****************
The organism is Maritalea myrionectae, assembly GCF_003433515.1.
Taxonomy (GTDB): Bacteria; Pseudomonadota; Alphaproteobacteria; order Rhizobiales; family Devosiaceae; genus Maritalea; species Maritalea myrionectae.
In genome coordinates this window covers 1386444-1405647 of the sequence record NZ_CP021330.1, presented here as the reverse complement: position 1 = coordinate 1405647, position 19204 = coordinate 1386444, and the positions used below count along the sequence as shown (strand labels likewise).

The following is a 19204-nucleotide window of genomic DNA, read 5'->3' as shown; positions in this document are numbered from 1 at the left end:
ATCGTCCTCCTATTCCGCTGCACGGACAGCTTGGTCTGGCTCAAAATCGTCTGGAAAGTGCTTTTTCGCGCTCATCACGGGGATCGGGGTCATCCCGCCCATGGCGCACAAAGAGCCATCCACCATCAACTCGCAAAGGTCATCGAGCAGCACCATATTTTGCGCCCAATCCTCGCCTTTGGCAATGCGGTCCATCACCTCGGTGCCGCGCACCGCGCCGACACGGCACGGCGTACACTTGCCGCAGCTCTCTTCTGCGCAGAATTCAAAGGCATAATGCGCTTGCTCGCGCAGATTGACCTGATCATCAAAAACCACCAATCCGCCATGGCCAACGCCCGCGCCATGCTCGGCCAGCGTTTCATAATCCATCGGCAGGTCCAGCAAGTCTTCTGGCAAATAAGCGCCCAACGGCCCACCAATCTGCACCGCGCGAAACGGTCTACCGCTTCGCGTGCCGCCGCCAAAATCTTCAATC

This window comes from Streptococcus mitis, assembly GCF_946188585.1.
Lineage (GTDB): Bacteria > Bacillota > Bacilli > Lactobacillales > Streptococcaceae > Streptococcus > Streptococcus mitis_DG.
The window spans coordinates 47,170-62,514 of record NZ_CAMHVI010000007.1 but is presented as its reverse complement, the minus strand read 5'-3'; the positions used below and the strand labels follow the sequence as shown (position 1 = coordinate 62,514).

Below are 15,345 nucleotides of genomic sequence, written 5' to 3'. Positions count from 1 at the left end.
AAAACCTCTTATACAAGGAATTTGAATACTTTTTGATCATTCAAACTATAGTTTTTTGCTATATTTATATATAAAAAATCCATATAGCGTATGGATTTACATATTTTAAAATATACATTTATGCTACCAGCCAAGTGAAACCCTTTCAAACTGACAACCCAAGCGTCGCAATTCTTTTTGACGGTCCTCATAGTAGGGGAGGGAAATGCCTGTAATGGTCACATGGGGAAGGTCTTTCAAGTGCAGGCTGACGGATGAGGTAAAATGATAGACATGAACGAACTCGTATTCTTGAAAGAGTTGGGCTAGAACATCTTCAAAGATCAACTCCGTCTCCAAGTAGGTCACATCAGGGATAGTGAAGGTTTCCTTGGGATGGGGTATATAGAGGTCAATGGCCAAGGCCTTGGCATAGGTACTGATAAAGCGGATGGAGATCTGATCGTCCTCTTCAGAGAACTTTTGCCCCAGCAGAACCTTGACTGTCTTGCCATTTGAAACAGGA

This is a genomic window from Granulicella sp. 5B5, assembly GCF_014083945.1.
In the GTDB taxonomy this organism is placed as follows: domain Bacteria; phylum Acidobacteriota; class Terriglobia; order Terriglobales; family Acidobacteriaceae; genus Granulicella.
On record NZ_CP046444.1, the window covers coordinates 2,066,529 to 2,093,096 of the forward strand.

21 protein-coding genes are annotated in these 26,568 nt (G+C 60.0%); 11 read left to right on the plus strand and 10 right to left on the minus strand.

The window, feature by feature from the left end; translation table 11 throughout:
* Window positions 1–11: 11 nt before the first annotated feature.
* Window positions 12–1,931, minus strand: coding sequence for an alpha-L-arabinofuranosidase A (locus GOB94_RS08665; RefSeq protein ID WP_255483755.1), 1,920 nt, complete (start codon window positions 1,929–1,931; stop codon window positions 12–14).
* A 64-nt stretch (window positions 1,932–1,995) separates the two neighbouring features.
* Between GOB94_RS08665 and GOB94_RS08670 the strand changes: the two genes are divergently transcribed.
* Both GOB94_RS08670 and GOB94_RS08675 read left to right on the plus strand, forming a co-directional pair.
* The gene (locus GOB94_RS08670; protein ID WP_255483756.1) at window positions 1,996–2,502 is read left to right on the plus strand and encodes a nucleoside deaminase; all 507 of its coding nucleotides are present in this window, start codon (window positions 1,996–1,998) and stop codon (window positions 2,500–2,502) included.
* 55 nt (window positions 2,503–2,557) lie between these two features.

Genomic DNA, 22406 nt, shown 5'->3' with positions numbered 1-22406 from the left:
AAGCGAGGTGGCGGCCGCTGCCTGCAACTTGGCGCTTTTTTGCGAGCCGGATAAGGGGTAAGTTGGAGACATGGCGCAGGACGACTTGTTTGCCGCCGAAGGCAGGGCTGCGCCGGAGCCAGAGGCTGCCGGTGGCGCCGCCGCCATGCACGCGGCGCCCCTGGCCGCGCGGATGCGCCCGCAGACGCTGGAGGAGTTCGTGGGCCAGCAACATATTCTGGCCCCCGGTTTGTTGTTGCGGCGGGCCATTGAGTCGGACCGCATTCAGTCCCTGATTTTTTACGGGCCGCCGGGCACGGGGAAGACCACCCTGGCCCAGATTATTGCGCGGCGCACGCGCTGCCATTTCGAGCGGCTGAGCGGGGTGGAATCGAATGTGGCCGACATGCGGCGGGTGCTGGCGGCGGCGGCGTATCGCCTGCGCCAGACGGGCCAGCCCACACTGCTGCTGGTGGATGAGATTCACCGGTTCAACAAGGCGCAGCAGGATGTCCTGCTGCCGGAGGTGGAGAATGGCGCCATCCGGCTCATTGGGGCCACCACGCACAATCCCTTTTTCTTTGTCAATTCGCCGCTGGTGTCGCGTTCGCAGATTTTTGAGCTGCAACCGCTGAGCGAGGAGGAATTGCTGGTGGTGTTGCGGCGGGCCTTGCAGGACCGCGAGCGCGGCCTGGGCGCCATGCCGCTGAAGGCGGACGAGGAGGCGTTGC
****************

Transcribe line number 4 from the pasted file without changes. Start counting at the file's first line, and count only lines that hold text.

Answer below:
The following is a 19204-nucleotide window of genomic DNA, read 5'->3' as shown; positions in this document are numbered from 1 at the left end: